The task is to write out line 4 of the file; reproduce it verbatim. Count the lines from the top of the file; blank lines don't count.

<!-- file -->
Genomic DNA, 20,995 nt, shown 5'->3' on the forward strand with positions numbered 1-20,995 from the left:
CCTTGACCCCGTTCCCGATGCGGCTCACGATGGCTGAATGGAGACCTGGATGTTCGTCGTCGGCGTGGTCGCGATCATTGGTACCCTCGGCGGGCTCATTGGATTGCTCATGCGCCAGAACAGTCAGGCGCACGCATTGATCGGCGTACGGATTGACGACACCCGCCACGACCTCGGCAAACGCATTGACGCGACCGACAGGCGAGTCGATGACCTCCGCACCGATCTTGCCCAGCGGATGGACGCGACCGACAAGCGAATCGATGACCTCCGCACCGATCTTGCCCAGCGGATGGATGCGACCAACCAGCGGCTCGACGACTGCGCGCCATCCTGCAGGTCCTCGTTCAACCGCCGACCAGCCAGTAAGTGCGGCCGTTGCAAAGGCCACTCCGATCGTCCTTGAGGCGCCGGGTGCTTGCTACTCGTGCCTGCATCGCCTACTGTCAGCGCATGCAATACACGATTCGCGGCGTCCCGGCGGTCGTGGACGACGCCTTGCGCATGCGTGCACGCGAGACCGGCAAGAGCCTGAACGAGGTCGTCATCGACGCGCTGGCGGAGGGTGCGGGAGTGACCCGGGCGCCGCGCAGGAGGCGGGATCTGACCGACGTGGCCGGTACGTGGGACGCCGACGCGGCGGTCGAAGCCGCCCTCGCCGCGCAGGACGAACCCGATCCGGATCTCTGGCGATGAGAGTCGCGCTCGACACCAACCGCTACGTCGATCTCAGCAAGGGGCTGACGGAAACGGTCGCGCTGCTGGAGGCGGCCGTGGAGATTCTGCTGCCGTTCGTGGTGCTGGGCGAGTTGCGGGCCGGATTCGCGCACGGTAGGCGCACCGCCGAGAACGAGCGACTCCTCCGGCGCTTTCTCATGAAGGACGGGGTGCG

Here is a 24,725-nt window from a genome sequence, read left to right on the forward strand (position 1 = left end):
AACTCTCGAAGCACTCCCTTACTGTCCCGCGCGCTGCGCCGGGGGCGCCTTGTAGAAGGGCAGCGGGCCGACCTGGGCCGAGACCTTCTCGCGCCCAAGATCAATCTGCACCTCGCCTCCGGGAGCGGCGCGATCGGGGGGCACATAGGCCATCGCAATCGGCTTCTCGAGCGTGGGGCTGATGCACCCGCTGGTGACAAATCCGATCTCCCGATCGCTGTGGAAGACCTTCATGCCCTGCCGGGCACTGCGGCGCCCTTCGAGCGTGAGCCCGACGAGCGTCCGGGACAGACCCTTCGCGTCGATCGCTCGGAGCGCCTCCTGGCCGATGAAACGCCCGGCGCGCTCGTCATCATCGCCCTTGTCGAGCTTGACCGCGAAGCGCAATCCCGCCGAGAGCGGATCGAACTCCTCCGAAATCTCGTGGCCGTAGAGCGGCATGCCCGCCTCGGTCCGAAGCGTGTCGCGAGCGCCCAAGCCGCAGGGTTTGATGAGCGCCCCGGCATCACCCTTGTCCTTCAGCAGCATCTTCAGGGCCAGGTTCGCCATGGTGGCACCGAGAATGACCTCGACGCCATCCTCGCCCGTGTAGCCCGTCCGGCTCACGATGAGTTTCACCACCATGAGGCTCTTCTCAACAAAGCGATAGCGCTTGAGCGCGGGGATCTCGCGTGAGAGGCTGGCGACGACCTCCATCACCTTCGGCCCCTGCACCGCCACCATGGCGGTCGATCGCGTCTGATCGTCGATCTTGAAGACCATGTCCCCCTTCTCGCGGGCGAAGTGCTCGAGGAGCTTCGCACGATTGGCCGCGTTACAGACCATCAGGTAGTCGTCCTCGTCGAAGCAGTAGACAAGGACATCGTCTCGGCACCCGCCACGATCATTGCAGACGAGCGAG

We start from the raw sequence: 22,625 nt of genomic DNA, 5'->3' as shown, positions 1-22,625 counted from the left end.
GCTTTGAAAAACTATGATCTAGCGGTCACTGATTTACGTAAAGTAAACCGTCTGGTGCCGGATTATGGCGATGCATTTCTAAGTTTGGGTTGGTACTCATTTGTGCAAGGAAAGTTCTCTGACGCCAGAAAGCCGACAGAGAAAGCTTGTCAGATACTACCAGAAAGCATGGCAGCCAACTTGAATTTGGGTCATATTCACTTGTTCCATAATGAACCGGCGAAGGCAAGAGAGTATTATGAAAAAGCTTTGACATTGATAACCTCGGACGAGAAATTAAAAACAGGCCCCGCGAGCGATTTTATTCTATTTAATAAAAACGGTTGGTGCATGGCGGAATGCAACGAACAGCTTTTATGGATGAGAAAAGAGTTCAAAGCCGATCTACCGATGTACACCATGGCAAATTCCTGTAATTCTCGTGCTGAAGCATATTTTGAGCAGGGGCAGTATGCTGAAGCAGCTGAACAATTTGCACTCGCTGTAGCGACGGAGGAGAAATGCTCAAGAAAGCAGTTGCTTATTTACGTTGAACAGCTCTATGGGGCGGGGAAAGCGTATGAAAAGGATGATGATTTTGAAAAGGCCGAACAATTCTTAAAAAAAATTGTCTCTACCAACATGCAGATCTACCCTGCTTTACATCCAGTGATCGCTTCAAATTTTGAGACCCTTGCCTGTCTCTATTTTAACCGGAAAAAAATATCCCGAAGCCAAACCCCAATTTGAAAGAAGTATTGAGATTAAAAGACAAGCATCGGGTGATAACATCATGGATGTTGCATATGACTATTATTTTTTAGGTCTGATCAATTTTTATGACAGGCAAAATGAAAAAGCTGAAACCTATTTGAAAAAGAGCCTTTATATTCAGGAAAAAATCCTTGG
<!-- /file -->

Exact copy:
AACTCTCGAAGCACTCCCTTACTGTCCCGCGCGCTGCGCCGGGGGCGCCTTGTAGAAGGGCAGCGGGCCGACCTGGGCCGAGACCTTCTCGCGCCCAAGATCAATCTGCACCTCGCCTCCGGGAGCGGCGCGATCGGGGGGCACATAGGCCATCGCAATCGGCTTCTCGAGCGTGGGGCTGATGCACCCGCTGGTGACAAATCCGATCTCCCGATCGCTGTGGAAGACCTTCATGCCCTGCCGGGCACTGCGGCGCCCTTCGAGCGTGAGCCCGACGAGCGTCCGGGACAGACCCTTCGCGTCGATCGCTCGGAGCGCCTCCTGGCCGATGAAACGCCCGGCGCGCTCGTCATCATCGCCCTTGTCGAGCTTGACCGCGAAGCGCAATCCCGCCGAGAGCGGATCGAACTCCTCCGAAATCTCGTGGCCGTAGAGCGGCATGCCCGCCTCGGTCCGAAGCGTGTCGCGAGCGCCCAAGCCGCAGGGTTTGATGAGCGCCCCGGCATCACCCTTGTCCTTCAGCAGCATCTTCAGGGCCAGGTTCGCCATGGTGGCACCGAGAATGACCTCGACGCCATCCTCGCCCGTGTAGCCCGTCCGGCTCACGATGAGTTTCACCACCATGAGGCTCTTCTCAACAAAGCGATAGCGCTTGAGCGCGGGGATCTCGCGTGAGAGGCTGGCGACGACCTCCATCACCTTCGGCCCCTGCACCGCCACCATGGCGGTCGATCGCGTCTGATCGTCGATCTTGAAGACCATGTCCCCCTTCTCGCGGGCGAAGTGCTCGAGGAGCTTCGCACGATTGGCCGCGTTACAGACCATCAGGTAGTCGTCCTCGTCGAAGCAGTAGACAAGGACATCGTCTCGGCACCCGCCACGATCATTGCAGACGAGCGAG